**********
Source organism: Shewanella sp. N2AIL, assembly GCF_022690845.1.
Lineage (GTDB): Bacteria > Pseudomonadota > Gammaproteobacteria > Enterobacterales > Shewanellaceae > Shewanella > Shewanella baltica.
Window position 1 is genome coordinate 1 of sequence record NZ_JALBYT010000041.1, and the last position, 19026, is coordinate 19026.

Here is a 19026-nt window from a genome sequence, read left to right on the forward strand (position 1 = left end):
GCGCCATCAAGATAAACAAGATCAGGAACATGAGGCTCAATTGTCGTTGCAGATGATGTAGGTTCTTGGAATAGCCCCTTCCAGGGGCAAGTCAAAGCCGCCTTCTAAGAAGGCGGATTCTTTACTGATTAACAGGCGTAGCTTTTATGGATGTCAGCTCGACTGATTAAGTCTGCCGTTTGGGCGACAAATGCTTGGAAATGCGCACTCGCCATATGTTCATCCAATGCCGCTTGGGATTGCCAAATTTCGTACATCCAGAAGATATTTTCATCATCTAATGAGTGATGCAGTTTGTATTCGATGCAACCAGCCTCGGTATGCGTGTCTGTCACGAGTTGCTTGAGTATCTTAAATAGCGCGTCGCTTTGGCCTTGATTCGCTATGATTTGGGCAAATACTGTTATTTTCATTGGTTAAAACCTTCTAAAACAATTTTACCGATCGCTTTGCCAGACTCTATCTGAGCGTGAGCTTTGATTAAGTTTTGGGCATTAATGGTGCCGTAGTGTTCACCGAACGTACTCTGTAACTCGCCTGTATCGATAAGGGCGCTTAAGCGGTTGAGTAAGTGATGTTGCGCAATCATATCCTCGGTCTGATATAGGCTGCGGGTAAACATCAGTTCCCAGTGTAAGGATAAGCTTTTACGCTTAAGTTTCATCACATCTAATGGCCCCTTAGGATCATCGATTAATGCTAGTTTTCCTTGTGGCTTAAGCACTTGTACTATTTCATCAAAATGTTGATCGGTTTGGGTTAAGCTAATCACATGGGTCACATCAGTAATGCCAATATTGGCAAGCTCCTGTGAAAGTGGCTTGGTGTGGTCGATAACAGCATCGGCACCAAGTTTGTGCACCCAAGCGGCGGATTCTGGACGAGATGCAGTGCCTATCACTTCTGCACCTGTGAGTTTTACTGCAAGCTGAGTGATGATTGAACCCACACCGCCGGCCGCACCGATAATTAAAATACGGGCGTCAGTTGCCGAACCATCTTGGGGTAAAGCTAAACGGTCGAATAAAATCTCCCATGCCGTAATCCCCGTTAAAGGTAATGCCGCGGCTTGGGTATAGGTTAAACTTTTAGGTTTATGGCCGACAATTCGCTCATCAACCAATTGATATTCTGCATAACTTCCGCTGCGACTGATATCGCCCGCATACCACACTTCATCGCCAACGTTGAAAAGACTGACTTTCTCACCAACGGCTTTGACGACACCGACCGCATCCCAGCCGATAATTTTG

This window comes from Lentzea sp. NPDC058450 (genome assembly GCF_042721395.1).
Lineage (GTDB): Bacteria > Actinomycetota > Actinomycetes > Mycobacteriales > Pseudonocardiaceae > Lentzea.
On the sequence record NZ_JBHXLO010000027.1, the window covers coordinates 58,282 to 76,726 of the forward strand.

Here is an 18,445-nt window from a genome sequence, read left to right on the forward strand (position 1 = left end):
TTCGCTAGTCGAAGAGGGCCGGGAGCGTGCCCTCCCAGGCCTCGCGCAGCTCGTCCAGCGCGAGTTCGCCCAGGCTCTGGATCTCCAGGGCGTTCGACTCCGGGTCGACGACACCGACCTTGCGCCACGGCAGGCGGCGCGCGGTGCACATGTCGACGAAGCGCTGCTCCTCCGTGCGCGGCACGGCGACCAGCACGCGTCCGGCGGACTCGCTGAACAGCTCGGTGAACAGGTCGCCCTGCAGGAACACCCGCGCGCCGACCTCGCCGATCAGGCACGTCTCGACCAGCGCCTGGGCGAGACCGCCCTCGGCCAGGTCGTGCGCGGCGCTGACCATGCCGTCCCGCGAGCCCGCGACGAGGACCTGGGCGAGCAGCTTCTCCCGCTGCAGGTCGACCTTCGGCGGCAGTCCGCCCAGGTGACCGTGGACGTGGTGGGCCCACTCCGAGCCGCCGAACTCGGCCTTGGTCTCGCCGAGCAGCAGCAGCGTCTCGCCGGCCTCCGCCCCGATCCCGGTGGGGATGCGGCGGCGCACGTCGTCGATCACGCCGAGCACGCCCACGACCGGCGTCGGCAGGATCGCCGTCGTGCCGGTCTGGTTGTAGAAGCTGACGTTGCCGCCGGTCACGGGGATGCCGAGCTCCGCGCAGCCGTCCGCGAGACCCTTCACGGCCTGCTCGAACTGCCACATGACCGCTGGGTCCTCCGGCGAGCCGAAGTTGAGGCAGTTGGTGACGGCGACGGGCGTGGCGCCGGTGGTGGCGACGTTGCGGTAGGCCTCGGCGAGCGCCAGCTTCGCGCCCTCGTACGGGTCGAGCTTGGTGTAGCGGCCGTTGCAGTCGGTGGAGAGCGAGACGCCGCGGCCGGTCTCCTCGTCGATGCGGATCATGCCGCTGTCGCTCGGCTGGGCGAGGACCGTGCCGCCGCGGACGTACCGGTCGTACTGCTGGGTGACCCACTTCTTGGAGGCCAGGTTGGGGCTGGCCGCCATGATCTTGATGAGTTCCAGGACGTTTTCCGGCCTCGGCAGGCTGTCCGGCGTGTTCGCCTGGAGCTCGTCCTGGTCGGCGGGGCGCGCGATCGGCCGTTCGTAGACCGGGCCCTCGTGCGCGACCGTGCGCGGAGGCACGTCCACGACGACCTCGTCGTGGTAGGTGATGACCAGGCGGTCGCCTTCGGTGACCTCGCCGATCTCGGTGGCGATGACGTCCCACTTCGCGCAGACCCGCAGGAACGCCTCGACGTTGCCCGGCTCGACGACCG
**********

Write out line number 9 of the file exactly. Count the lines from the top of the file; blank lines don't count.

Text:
Here is an 18,445-nt window from a genome sequence, read left to right on the forward strand (position 1 = left end):